A 10-year-old Bangladeshi girl with bark-like warts on her face could be the first female to have contracted what is known as "tree man syndrome", doctors have said.
Sahana Khatun's father became concerned when a growth on his daughter's face began to spread.
He took her to Dhaka, where doctors have concluded she could have the same, incredibly rare, condition that has afflicted just four other people - all men - around the world.
The disease is called epidermodysplasia verruciformis or Lewandowsky-Lutz dysplasia - but more commonly referred to as "tree man syndrome" because of the bark-like appearance of the growths.
"We believe she is the first woman [to have the disease]," Samanta Lal Sen, head of Dhaka's Medical College Hospital burn and plastic surgery unit, told AFP.
Sahana's father, Mohammad Shahjahan, told the news agency: "We are very poor. My daughter lost her mother when she was only 6. I really hope that the doctors will remove the barks from my beautiful daughter's face."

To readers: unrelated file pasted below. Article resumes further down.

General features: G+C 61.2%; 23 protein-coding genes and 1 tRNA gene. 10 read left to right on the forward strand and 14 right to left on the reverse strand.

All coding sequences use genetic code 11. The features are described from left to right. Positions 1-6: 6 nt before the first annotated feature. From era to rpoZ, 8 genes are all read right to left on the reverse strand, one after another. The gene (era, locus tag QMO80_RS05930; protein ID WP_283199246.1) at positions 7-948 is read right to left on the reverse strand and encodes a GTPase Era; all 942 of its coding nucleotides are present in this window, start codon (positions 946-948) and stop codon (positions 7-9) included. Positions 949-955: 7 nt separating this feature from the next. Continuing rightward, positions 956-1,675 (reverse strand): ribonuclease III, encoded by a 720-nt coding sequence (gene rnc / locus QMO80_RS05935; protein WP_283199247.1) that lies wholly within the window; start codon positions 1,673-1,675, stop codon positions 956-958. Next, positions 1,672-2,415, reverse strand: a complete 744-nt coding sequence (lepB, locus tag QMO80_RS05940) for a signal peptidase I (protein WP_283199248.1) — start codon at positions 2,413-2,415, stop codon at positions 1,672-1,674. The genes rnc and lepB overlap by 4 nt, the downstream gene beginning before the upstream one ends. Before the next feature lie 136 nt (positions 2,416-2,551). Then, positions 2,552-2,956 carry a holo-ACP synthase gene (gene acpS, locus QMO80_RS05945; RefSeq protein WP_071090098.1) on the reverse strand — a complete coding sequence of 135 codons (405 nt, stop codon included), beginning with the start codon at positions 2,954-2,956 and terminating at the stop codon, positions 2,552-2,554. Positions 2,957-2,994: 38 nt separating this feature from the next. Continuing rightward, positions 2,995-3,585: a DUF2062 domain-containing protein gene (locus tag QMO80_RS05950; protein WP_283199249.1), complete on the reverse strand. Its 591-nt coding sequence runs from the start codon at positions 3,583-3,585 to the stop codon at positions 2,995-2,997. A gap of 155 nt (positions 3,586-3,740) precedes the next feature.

One of the most documented sufferers of the condition will soon be able to leave hospital after groundbreaking treatment.
Abul Bajandar, a Bangladeshi known as "tree man" has had at least 16 operations, at the same hospital where Sahana is receiving treatment to remove 5kg of growths from his hands and feet. He could become the first person to be cured of the condition.
"Bajandar's cure was a remarkable milestone in the history of medical science," Sen said last month.
"We operated on him at least 16 times to remove the warts. The hands and feet are now almost fine. He will be discharged within next 30 days after a couple of minor surgeries to perfect the shape of his hands."
Bajandar said his surgeries had allowed him to hold his daughter once again.
"I never thought I would ever be able to hold my kid with my hands," he said.
"Now I feel so much better, I can hold my daughter in my lap and play with her. I can't wait to go back home."
Last year an Indonesian man died of the rare genetic condition.